Scene 1:  Clear mellow horns comprise this patch.

Scene 2:  A metallic attack is added, along with some higher harmonics, giving the horn tone more bite.

Scene 3:  Inharmonic tones can be added into the patch, giving it a very odd metallic tone.


SynthWind2             VP1 SynthWind2 Patch - Andiwere MP3 

Scene 1:  This one contains a mellow wood pipe in the lower range and a Recorder-like sound mid-range which shifts into a wooden flute as you go higher in pitch.

Scene 2:  The second variation adds more high overtones, like adding more ranks of pipes on a pipe organ by pulling out more stops.

Scene 3:  The tone thins out in this variation, becoming more airy and higher pitched.


WoodPiper             VP1 WoodPiper Patch - AngloVirg MP3 

Scene 1:  The first variation has an almost bagpipe feel to it, the sound warbles slightly similar to a Hurdy-Gurdy.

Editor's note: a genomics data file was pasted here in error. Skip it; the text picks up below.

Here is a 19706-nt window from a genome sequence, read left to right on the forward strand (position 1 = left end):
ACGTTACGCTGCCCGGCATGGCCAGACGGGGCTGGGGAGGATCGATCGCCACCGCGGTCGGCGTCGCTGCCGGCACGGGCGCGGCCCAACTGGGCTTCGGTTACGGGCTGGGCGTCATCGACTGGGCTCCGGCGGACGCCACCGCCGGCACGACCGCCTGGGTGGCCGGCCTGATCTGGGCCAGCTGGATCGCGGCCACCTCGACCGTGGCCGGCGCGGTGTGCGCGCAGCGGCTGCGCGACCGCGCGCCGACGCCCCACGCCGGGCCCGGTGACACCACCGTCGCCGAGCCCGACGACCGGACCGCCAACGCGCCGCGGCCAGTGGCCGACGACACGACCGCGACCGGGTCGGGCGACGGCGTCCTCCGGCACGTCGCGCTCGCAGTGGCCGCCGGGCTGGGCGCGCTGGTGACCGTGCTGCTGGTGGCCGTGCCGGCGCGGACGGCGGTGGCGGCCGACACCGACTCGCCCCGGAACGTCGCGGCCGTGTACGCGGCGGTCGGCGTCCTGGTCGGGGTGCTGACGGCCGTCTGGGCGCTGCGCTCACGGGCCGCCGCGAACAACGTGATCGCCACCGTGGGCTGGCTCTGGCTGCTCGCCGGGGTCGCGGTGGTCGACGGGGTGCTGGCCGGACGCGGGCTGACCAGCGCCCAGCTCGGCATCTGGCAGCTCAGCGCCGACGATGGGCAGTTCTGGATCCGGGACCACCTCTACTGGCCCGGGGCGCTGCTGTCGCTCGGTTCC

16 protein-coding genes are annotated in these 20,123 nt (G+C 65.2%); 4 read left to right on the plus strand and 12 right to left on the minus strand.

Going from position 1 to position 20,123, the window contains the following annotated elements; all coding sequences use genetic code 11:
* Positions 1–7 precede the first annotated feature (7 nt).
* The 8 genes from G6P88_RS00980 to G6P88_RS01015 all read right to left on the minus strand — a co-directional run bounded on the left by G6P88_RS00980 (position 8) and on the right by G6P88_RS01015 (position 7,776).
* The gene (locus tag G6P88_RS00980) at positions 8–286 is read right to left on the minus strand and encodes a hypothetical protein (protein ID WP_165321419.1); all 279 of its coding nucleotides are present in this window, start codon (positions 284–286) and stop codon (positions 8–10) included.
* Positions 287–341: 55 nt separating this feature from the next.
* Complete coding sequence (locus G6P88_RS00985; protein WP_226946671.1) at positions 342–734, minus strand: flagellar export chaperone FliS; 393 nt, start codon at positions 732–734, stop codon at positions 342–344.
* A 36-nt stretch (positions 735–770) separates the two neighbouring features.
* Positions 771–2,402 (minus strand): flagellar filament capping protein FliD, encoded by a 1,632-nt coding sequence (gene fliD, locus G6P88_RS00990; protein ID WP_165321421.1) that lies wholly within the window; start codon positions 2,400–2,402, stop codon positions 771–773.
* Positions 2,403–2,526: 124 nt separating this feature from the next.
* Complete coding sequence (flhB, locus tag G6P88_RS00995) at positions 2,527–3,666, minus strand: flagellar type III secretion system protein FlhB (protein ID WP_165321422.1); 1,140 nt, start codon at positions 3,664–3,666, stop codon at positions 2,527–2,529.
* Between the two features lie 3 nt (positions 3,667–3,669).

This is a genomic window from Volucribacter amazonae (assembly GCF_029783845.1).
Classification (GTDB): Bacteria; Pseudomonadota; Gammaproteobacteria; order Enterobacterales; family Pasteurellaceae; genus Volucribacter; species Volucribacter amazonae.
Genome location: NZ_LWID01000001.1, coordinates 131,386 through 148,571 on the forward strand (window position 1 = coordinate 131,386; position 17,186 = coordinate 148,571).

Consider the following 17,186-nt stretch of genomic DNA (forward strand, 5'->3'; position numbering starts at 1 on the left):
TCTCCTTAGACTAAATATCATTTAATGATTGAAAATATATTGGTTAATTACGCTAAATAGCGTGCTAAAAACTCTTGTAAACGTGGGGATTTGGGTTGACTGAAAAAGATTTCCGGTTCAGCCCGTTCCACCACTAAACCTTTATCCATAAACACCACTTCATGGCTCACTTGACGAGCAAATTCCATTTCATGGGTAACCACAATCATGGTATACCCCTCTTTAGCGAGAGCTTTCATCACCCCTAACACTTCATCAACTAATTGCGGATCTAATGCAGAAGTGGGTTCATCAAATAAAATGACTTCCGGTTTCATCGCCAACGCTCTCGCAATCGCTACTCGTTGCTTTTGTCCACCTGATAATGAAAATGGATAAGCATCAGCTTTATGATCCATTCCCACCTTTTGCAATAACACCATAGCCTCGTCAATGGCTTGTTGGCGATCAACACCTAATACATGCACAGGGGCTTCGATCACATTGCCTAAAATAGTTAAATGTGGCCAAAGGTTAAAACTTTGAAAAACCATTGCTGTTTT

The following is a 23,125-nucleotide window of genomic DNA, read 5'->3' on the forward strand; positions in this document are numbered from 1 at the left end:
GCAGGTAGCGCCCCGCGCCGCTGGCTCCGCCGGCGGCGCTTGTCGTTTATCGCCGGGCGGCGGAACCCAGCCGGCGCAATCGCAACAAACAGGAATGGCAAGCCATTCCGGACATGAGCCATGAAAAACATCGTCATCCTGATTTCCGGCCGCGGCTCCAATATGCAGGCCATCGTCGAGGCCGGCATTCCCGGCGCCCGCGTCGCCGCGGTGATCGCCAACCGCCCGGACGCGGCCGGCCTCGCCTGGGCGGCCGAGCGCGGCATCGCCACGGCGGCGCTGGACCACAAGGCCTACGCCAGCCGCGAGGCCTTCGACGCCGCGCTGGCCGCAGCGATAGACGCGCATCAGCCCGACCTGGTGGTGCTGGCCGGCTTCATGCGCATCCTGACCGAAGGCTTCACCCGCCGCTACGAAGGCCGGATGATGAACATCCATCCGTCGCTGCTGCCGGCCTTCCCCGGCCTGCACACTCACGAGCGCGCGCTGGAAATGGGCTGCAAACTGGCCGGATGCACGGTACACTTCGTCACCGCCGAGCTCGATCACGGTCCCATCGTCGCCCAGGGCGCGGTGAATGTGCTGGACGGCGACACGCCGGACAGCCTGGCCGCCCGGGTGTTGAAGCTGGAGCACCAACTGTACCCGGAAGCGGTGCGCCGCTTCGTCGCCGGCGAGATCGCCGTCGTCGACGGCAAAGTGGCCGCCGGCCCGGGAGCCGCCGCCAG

Scene 2:  Clear wood pipes dominate on top, with a bowed string sound mixed into the lower range.

Scene 3:  The pipes become slightly overblown, adding in some inharmonic overtones, giving the patch a more metallic flute tone.

Jody3             VP1 Jody3 Patch -Terpsichore Intro&Courante MP3 

Scene 1:  A thick reed/string organ sound, with a bit of a click on the start of the note.

Scene 2:  Thinner more mellow reed/string organ with less volume.

Scene 3:  Nasal flutey organ with a lot of airy overtones.

HappyEnd            VP1 HappyEnd Patch - Eat Us Three MP3  

Scene 1:  Scene 1 has a struck hollow metallic wood tone, with an airy pipe mixed in on top.

Scene 2:  A thick strings tone is mixed in on the bottom, with more of a flute tone up top.

Scene 3:  A reverberant hollow tone dominates the bottom, and a struck metallic flute tone is on top.